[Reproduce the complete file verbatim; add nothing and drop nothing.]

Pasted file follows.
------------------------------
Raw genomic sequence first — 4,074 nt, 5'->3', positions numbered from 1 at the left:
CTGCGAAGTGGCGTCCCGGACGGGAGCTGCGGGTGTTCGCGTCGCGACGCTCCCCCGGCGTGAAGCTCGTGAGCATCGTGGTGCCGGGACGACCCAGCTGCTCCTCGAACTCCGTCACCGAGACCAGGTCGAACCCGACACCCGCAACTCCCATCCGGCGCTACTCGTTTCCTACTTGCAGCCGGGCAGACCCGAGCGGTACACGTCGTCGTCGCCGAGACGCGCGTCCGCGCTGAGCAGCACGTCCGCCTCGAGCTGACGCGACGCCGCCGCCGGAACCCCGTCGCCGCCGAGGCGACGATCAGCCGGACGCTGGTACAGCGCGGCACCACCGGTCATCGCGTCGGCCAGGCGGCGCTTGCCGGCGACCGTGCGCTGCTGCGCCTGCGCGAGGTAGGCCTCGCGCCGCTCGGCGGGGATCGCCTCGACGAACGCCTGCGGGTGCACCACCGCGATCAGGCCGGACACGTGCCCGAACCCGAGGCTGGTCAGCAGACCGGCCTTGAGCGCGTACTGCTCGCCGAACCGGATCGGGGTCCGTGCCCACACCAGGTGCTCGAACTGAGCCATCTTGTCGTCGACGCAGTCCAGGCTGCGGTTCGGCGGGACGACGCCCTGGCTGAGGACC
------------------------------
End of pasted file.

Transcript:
Raw genomic sequence first — 4,074 nt, 5'->3', positions numbered from 1 at the left:
CTGCGAAGTGGCGTCCCGGACGGGAGCTGCGGGTGTTCGCGTCGCGACGCTCCCCCGGCGTGAAGCTCGTGAGCATCGTGGTGCCGGGACGACCCAGCTGCTCCTCGAACTCCGTCACCGAGACCAGGTCGAACCCGACACCCGCAACTCCCATCCGGCGCTACTCGTTTCCTACTTGCAGCCGGGCAGACCCGAGCGGTACACGTCGTCGTCGCCGAGACGCGCGTCCGCGCTGAGCAGCACGTCCGCCTCGAGCTGACGCGACGCCGCCGCCGGAACCCCGTCGCCGCCGAGGCGACGATCAGCCGGACGCTGGTACAGCGCGGCACCACCGGTCATCGCGTCGGCCAGGCGGCGCTTGCCGGCGACCGTGCGCTGCTGCGCCTGCGCGAGGTAGGCCTCGCGCCGCTCGGCGGGGATCGCCTCGACGAACGCCTGCGGGTGCACCACCGCGATCAGGCCGGACACGTGCCCGAACCCGAGGCTGGTCAGCAGACCGGCCTTGAGCGCGTACTGCTCGCCGAACCGGATCGGGGTCCGTGCCCACACCAGGTGCTCGAACTGAGCCATCTTGTCGTCGACGCAGTCCAGGCTGCGGTTCGGCGGGACGACGCCCTGGCTGAGGACC